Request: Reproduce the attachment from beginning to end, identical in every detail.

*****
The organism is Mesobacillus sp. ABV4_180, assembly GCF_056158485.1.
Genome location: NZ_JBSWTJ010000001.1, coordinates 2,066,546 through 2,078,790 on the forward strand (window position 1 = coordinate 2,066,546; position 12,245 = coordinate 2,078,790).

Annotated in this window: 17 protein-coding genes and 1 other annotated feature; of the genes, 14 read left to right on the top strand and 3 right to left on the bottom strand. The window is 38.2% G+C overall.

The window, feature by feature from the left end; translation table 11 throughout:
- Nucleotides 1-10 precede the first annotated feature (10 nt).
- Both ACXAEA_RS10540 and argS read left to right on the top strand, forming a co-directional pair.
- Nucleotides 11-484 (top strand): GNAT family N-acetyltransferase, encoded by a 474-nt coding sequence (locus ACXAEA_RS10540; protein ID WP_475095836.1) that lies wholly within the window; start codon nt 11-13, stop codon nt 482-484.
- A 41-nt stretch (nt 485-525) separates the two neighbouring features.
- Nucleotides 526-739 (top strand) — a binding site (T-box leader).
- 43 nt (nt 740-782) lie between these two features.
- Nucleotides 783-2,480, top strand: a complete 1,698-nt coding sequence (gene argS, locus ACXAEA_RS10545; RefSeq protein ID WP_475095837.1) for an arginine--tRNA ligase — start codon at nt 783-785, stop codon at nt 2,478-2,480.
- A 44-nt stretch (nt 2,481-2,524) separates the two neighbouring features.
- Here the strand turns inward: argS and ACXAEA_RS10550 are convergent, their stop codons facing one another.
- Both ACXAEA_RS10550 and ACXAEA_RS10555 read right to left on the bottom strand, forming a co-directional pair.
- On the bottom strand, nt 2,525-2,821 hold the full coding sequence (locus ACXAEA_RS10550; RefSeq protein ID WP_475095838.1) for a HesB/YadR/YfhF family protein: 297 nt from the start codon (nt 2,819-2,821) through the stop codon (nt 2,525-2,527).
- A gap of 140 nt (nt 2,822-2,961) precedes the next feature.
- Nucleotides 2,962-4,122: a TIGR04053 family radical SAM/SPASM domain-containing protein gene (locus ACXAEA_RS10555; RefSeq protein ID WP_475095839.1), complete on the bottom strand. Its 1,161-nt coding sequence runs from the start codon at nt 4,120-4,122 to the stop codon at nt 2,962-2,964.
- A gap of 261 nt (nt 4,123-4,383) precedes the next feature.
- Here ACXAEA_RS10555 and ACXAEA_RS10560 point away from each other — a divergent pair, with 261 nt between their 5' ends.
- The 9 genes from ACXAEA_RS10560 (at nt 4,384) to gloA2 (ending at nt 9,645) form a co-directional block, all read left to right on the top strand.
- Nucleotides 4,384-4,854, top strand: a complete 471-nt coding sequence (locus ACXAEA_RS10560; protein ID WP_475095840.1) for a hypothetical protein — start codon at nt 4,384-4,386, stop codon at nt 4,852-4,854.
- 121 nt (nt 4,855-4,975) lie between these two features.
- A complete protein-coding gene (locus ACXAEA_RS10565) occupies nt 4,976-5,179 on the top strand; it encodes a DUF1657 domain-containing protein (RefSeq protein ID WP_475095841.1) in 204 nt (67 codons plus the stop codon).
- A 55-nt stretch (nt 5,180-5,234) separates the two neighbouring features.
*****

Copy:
The organism is Mesobacillus sp. ABV4_180, assembly GCF_056158485.1.
Genome location: NZ_JBSWTJ010000001.1, coordinates 2,066,546 through 2,078,790 on the forward strand (window position 1 = coordinate 2,066,546; position 12,245 = coordinate 2,078,790).

Annotated in this window: 17 protein-coding genes and 1 other annotated feature; of the genes, 14 read left to right on the top strand and 3 right to left on the bottom strand. The window is 38.2% G+C overall.

The window, feature by feature from the left end; translation table 11 throughout:
- Nucleotides 1-10 precede the first annotated feature (10 nt).
- Both ACXAEA_RS10540 and argS read left to right on the top strand, forming a co-directional pair.
- Nucleotides 11-484 (top strand): GNAT family N-acetyltransferase, encoded by a 474-nt coding sequence (locus ACXAEA_RS10540; protein ID WP_475095836.1) that lies wholly within the window; start codon nt 11-13, stop codon nt 482-484.
- A 41-nt stretch (nt 485-525) separates the two neighbouring features.
- Nucleotides 526-739 (top strand) — a binding site (T-box leader).
- 43 nt (nt 740-782) lie between these two features.
- Nucleotides 783-2,480, top strand: a complete 1,698-nt coding sequence (gene argS, locus ACXAEA_RS10545; RefSeq protein ID WP_475095837.1) for an arginine--tRNA ligase — start codon at nt 783-785, stop codon at nt 2,478-2,480.
- A 44-nt stretch (nt 2,481-2,524) separates the two neighbouring features.
- Here the strand turns inward: argS and ACXAEA_RS10550 are convergent, their stop codons facing one another.
- Both ACXAEA_RS10550 and ACXAEA_RS10555 read right to left on the bottom strand, forming a co-directional pair.
- On the bottom strand, nt 2,525-2,821 hold the full coding sequence (locus ACXAEA_RS10550; RefSeq protein ID WP_475095838.1) for a HesB/YadR/YfhF family protein: 297 nt from the start codon (nt 2,819-2,821) through the stop codon (nt 2,525-2,527).
- A gap of 140 nt (nt 2,822-2,961) precedes the next feature.
- Nucleotides 2,962-4,122: a TIGR04053 family radical SAM/SPASM domain-containing protein gene (locus ACXAEA_RS10555; RefSeq protein ID WP_475095839.1), complete on the bottom strand. Its 1,161-nt coding sequence runs from the start codon at nt 4,120-4,122 to the stop codon at nt 2,962-2,964.
- A gap of 261 nt (nt 4,123-4,383) precedes the next feature.
- Here ACXAEA_RS10555 and ACXAEA_RS10560 point away from each other — a divergent pair, with 261 nt between their 5' ends.
- The 9 genes from ACXAEA_RS10560 (at nt 4,384) to gloA2 (ending at nt 9,645) form a co-directional block, all read left to right on the top strand.
- Nucleotides 4,384-4,854, top strand: a complete 471-nt coding sequence (locus ACXAEA_RS10560; protein ID WP_475095840.1) for a hypothetical protein — start codon at nt 4,384-4,386, stop codon at nt 4,852-4,854.
- 121 nt (nt 4,855-4,975) lie between these two features.
- A complete protein-coding gene (locus ACXAEA_RS10565) occupies nt 4,976-5,179 on the top strand; it encodes a DUF1657 domain-containing protein (RefSeq protein ID WP_475095841.1) in 204 nt (67 codons plus the stop codon).
- A 55-nt stretch (nt 5,180-5,234) separates the two neighbouring features.